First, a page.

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A Conversation with Plato: An Enquiry into the Philosophical and Dramatic Role of the Respondents and Socrates in Plato's Republic

Nolan, Marguerite (2010). A Conversation with Plato: An Enquiry into the Philosophical and Dramatic Role of the Respondents and Socrates in Plato's Republic. PhD thesis The Open University.

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Abstract

Plato appears to have used the genre of the philosophical dialogue in a unique way. It could be interpreted as philosophy with dramatic elements, or drama with philosophical arguments, or possibly a mixture of both. This has made it difficult for scholars to gain a clear understanding of Plato and his dialogues.

To date, little attention has been paid by commentators to the dramatic and literary aspects of Republic Books II to X. This study has been inspired by the recent debates concerning the dramatic and literary aspects of Plato's dialogues and especially the debates concerning the connections between the philosophical, dramatic and literary aspects of these works. It attempts to add to the scholarship to date by carrying out a detailed investigation of the Republic as a whole, rather than focusing primarily on Book I.

This enquiry considers the philosophical and dramatic role of the respondents and Socrates in the Republic. Particular attention is paid to the theme of uncertainty and problematising which runs through the dialogue in the different methods of enquiry adopted by Socrates and the respondents.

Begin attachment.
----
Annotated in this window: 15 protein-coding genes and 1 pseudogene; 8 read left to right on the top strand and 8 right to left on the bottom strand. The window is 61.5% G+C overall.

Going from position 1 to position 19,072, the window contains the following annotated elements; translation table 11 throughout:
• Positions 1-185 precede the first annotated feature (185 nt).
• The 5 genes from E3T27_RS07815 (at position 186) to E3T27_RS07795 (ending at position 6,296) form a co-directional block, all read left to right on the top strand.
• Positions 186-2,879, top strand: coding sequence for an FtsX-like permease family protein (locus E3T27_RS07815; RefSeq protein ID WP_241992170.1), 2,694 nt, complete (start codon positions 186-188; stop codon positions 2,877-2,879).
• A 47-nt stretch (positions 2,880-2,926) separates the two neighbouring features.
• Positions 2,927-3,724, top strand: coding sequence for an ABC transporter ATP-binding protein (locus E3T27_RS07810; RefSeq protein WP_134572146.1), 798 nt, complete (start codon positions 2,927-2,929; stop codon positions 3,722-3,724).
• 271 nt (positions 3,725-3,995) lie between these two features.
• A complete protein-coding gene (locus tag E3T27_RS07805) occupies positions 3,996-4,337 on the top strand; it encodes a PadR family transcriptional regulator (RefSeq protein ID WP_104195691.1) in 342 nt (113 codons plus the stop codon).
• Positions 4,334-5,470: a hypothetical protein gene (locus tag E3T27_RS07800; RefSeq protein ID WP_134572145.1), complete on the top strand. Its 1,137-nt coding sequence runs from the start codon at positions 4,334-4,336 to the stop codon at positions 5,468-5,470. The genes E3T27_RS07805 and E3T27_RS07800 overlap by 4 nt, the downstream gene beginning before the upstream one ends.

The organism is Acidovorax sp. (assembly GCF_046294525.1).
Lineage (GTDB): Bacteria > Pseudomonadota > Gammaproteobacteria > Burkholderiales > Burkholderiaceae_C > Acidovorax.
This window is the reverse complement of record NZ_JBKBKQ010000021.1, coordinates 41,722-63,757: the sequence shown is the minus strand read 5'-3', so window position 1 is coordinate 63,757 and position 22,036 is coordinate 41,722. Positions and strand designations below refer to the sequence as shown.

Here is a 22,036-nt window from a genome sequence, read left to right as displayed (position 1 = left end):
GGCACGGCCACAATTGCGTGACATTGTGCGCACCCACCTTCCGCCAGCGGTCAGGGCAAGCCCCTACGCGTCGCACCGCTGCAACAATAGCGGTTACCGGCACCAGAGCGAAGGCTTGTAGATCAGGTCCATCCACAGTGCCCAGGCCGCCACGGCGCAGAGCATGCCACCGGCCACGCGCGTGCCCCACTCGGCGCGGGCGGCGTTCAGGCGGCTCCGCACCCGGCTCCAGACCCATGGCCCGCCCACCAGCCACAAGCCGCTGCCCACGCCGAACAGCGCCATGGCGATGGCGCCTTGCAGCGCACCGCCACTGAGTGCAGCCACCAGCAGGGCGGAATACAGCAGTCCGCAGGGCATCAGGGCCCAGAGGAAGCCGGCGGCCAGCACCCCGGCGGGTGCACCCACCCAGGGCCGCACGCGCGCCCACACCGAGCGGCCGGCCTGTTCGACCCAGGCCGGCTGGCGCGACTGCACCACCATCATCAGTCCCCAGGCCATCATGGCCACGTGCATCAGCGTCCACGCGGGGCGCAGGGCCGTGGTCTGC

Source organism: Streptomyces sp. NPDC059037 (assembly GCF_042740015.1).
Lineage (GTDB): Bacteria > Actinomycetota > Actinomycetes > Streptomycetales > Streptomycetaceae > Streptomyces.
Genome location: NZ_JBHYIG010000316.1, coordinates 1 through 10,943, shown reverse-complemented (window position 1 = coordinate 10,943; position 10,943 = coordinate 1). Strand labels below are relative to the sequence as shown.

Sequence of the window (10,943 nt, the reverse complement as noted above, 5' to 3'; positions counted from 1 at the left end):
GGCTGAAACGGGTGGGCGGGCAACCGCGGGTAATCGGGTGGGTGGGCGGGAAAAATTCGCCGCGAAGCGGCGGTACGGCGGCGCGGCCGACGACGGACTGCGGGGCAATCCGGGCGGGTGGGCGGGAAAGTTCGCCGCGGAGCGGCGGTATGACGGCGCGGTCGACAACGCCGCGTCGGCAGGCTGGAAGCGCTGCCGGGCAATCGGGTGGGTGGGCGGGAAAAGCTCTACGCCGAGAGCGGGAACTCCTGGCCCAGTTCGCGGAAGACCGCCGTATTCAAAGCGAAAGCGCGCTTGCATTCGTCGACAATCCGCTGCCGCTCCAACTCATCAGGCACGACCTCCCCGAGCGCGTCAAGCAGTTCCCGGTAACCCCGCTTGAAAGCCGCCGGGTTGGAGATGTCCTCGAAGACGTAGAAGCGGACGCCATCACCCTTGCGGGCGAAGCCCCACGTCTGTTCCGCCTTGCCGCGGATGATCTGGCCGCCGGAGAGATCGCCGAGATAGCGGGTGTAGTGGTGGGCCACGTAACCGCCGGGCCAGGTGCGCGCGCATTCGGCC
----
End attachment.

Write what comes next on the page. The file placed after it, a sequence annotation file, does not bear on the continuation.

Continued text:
The examples considered of the input from the respondents, especially Thrasymachus, Glaucon and Adeimantus, together with Socrates' reaction to these, alert the reader to some important connections between the philosophical and dramatic aspects of the Republic. These connections would not become evident from a study of the work from a purely philosophical or literary perspective. They help the reader to gain a broader understanding of the work as a whole and what message or messages Plato may have been trying to convey. They also suggest the need for caution in selecting a particular interpretation of the dialogue as a whole.

Item Type: Thesis (PhD)
Copyright Holders: 2010 The Author
Academic Unit/School: Faculty of Arts and Social Sciences (FASS) > Arts and Cultures > Classical Studies
Item ID: 60227
Depositing User: ORO Import
Date Deposited: 29 Mar 2019 10:49
Last Modified: 20 Apr 2019 02:55
URI: http://oro.open.ac.uk/id/eprint/60227
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